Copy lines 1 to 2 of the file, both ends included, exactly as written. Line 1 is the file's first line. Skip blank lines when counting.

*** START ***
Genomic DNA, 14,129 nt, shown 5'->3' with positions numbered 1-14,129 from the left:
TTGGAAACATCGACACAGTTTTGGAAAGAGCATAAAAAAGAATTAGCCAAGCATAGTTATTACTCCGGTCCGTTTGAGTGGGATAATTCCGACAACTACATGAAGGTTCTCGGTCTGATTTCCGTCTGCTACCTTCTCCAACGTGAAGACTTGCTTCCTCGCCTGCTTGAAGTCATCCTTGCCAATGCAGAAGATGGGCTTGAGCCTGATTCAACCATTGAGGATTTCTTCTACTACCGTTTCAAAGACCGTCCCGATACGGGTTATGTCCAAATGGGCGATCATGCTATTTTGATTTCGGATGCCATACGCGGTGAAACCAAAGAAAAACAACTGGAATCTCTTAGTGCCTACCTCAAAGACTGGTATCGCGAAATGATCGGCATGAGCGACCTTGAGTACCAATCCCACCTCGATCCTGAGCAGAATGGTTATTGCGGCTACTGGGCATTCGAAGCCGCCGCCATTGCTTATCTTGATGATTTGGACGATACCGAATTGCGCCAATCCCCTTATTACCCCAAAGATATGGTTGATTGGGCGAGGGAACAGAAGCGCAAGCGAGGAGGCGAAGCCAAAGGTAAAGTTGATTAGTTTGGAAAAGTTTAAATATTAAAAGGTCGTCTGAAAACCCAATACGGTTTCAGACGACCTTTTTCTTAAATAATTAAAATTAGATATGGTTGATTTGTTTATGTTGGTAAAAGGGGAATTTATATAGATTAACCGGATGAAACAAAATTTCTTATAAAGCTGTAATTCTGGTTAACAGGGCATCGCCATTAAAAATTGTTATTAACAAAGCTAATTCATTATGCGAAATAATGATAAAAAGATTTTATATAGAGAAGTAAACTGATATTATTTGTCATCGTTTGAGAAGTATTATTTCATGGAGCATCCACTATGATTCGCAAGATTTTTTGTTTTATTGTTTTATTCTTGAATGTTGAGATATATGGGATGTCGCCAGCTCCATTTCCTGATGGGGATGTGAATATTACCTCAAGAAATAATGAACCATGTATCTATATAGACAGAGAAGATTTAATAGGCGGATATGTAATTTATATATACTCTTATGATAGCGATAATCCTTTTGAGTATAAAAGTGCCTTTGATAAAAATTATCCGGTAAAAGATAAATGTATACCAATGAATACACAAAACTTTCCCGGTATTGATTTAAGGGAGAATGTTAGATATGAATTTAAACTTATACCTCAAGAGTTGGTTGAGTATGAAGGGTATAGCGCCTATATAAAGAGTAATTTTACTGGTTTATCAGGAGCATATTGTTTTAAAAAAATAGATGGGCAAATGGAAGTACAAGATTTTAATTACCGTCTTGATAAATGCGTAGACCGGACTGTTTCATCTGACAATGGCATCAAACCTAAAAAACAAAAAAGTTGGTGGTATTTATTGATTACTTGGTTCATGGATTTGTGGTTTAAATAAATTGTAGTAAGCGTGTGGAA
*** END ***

Genomic DNA, 14,129 nt, shown 5'->3' with positions numbered 1-14,129 from the left:
TTGGAAACATCGACACAGTTTTGGAAAGAGCATAAAAAAGAATTAGCCAAGCATAGTTATTACTCCGGTCCGTTTGAGTGGGATAATTCCGACAACTACATGAAGGTTCTCGGTCTGATTTCCGTCTGCTACCTTCTCCAACGTGAAGACTTGCTTCCTCGCCTGCTTGAAGTCATCCTTGCCAATGCAGAAGATGGGCTTGAGCCTGATTCAACCATTGAGGATTTCTTCTACTACCGTTTCAAAGACCGTCCCGATACGGGTTATGTCCAAATGGGCGATCATGCTATTTTGATTTCGGATGCCATACGCGGTGAAACCAAAGAAAAACAACTGGAATCTCTTAGTGCCTACCTCAAAGACTGGTATCGCGAAATGATCGGCATGAGCGACCTTGAGTACCAATCCCACCTCGATCCTGAGCAGAATGGTTATTGCGGCTACTGGGCATTCGAAGCCGCCGCCATTGCTTATCTTGATGATTTGGACGATACCGAATTGCGCCAATCCCCTTATTACCCCAAAGATATGGTTGATTGGGCGAGGGAACAGAAGCGCAAGCGAGGAGGCGAAGCCAAAGGTAAAGTTGATTAGTTTGGAAAAGTTTAAATATTAAAAGGTCGTCTGAAAACCCAATACGGTTTCAGACGACCTTTTTCTTAAATAATTAAAATTAGATATGGTTGATTTGTTTATGTTGGTAAAAGGGGAATTTATATAGATTAACCGGATGAAACAAAATTTCTTATAAAGCTGTAATTCTGGTTAACAGGGCATCGCCATTAAAAATTGTTATTAACAAAGCTAATTCATTATGCGAAATAATGATAAAAAGATTTTATATAGAGAAGTAAACTGATATTATTTGTCATCGTTTGAGAAGTATTATTTCATGGAGCATCCACTATGATTCGCAAGATTTTTTGTTTTATTGTTTTATTCTTGAATGTTGAGATATATGGGATGTCGCCAGCTCCATTTCCTGATGGGGATGTGAATATTACCTCAAGAAATAATGAACCATGTATCTATATAGACAGAGAAGATTTAATAGGCGGATATGTAATTTATATATACTCTTATGATAGCGATAATCCTTTTGAGTATAAAAGTGCCTTTGATAAAAATTATCCGGTAAAAGATAAATGTATACCAATGAATACACAAAACTTTCCCGGTATTGATTTAAGGGAGAATGTTAGATATGAATTTAAACTTATACCTCAAGAGTTGGTTGAGTATGAAGGGTATAGCGCCTATATAAAGAGTAATTTTACTGGTTTATCAGGAGCATATTGTTTTAAAAAAATAGATGGGCAAATGGAAGTACAAGATTTTAATTACCGTCTTGATAAATGCGTAGACCGGACTGTTTCATCTGACAATGGCATCAAACCTAAAAAACAAAAAAGTTGGTGGTATTTATTGATTACTTGGTTCATGGATTTGTGGTTTAAATAAATTGTAGTAAGCGTGTGGAA